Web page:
• The examination standard requires (under GAAS) to obtain sufficient and appropriate audit
evidence, then draw reasonable conclusions and disclose your opinion
• Must of the auditors work involves obtaining and evaluating evidence
Five Evidence Decisions
1. RISK: Which risks could result in a risk of material misstatement at the assertion level?
o Existence, valuation, completeness (liabilities and expenses)
o For each major class of transactions, the auditor looks at the potential for material
o Knowledge of industry, business and operating procedures will help
2. NATURE: Which audit procedures to use
o Type of procedures you’re going to do
3. EXTENT: What sample size to select for a given procedure
o The sample size
o How much are you going to test?
4. SELECTION: Which particular items to select from the population
o What items are you going to select?
5. TIMING: When to perform the procedures
o Two types of audits: interim and year-end
o Year-end is generally test of details, while interim is testing internal controls
o For each major class or transactions, the auditor looks for material misstatement
• Audit Procedure
o The detailed instructions for collection of audit evidence
o Example: when you count inventory you note the quantity, location, tag number, unit of
measure and condition
• Sample Size & Sample Selection
o See below
• The sample size will vary, depending on:
o The sampling methods chosen
o The type of tests (test of controls vs. test of details)
o The amount of assurance to be obtained from the test
• Professional judgement will aid in this decision
• Methods include:
o Interval sampling
o High dollar items
o Random sampling
o Dollar unit sampling
o Haphazard sampling (random sampling) Audit Program
• Summarizes what needs to be done by cycle
• Then determine the audit program used for the cycle
• There is enough evidence of a high enough quality to form a conclusion with respect to the audit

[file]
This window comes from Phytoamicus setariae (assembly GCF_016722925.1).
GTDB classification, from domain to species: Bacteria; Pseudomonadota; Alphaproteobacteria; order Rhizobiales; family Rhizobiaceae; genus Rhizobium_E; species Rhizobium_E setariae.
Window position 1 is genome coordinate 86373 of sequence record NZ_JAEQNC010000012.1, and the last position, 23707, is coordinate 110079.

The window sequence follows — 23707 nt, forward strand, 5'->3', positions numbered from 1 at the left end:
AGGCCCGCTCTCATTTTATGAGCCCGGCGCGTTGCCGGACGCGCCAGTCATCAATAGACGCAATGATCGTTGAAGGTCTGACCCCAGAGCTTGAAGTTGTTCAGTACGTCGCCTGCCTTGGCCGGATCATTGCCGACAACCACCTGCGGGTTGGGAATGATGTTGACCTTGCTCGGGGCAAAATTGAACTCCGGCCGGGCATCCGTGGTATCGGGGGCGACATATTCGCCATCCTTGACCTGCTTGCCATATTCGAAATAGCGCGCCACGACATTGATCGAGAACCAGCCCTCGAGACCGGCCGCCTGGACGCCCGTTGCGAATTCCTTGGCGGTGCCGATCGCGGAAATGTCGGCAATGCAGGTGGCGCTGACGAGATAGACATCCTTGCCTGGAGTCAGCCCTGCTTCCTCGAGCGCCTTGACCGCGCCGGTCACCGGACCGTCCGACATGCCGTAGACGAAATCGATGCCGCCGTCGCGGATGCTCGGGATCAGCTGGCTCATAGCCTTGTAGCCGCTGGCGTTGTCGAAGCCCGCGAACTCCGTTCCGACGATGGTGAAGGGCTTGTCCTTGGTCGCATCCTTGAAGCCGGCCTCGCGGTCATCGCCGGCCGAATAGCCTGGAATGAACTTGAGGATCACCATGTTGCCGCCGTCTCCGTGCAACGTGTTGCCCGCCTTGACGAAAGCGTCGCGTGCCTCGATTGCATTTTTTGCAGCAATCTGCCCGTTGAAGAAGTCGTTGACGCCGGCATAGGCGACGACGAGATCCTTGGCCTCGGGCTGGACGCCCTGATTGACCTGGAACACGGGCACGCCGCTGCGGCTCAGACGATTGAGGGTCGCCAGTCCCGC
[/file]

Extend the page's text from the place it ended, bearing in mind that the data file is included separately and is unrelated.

• Sufficiency refers to the quantity of evidence obtained
o Sufficient evidence is persuasive, rather than conclusive
• Appropriateness refers to the quality of evidence obtained
o The more appropriate the evidence, the less evidence you need
o Relevance: pertains to the audit assertion being tested.
o Reliable: depends upon a number of factors, including who examined the evidence, the
state of the client’s systems, and the type of evidence collected.
• Timeliness is also of importance
• The auditor needs to consider all of the evidence factors together (sufficiency, appropriateness
Reliability of Evidence
• Auditor’s direct knowledge — evidence obtained directly by the auditor through physical
examination, observation, reperformance and/or inspection.
• The independence of provider — evidence obtained from a source outside the entity is more
reliable than that obtained from within.
• The effectiveness of client’s internal controls —when a client’s internal controls are effective,
evidence obtained internally is more reliable than when controls are weak.
• The qualifications of the information provider — individuals providing information should be
competent and qualified to do so.
• The degree of objectivity — evidence that requires the use of a high level of judgment is less
• Consistency from multiple sources — evidence with all sources consisten